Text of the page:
that has a more significant effect.
Now an intramuscular dosage, that's a little different, right?
We're talking about a different route.
So now we're talking about IM. Now, it's likely not impaired because tissue perfusion is increased, right?
Because you've got all this vasodilation, the heart's pumping harder, the lungs, kidneys,
everything's working harder so we're probably not gonna have an issue
with the absorption from intramuscular.
We don't give a lot of medications intramuscular
but if you had to, that's not really a concern in regards to absorption.
So looking at these in order, we've completed absorption.
Now we're gonna look at distribution.
Well, distribution is impacted by the increase in total body water in a pregnant woman.
Because we have increase in total body water,
there's a larger space with which in the water-soluble drugs distribute.
Remember, unbound drug is free to distribute.
Increased total body water, we've got a larger space with -- between these water soluble drugs distribute.
Okay, so you've got that point down.
Remember what happens though with extra total body water.
What happens to the serum albumin?
Well, because of this hemodilution, the extra total body water, the plasma albumin declines.
So when you're thinking about distribution,
extra total body water has a bigger space for water soluble drugs
but only have less plasma albumin,
it can cause increased free concentration of drugs that bind to albumin.
So unbound drugs are free drugs so with lower albumin,
we have increased free concentration of drugs that normally bind to albumin.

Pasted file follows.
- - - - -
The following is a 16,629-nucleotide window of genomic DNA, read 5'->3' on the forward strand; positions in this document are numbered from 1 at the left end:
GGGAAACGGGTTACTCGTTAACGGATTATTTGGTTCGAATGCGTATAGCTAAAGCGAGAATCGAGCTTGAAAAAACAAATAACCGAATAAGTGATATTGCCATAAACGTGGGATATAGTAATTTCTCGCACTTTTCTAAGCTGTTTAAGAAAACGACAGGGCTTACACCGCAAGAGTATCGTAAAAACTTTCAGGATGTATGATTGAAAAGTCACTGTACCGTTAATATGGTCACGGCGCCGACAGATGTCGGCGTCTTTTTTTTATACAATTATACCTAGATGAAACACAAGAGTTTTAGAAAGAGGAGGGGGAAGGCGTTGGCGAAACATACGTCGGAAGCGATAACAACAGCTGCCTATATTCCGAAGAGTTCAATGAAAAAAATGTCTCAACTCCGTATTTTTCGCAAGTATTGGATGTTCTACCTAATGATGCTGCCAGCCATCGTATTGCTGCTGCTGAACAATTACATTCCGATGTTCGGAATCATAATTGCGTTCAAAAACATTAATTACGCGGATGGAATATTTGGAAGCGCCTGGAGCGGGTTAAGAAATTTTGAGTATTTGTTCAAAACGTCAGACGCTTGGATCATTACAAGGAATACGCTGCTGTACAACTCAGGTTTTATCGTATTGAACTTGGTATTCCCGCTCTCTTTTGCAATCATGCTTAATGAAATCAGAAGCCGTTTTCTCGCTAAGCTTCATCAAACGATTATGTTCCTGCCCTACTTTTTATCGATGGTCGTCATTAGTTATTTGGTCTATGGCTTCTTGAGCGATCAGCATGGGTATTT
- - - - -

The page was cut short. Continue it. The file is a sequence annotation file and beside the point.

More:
First point, talks about water soluble drugs with the extra body water.
The next point talks about with less plasma albumin,
we'll have increased free concentration of drugs that normally bind to albumin.
So we looked at absorption, distribution, and now clearly we're on to metabolism.
Now here's a key point. Hepatic metabolism increases but not the blood flow to the liver.
Okay? So metabolism is up but not blood flow.
So that's gonna impact drugs in different ways.
Drugs that are metabolized by the liver, remember it increases,
that's gonna be the impact of those drugs.
So there's an increased clearance of those drugs and I've looked at some examples for you there.
So hepatic metabolism increases but there's no increase in the blood flow to the liver
like there is to the kidneys in pregnancy.
So drugs that are rapidly metabolized, that their elimination rate
depends on how they're delivered to the liver, i.e. the hepatic blood flow,
they have an unaltered clearance.
Okay, so 2 things we talk about the liver: increased metabolism but not increased blood flow.
So drugs that are metabolized by the liver have an increased clearance
but drugs that their rate depends on how quickly it's delivered to the liver,
there's not an impact. That summarizes metabolism.
Before we go on, pause for just a minute and make sure those 2 points
are very apparent to you in your own understanding.
Is it delivery to the liver or is it dealt with right in the liver.
Now lastly it's excretion.
You know that there is a rapid loss of drugs that are excreted by the kidneys.
Why? Remember how the kidneys are all ramped up.
Now you think about a drug like amoxicillin.
That's a very common penicillin family-type antibiotic.
Now the dose should be doubled for systemic infections.
Why? Because amoxicillin is an example of this drug that there's rapid loss
because this is a type of drug that's excreted by the kidneys.
So in pregnancy, you may see a dose that is double for a systemic infection
but not for a UTI because penicillins are highly concentrated in the urine.
So if there's a systemic infection and we're using amoxicillin,
you'll see some unusually large doses for a pregnant patient in comparison
to a patient who's not pregnant.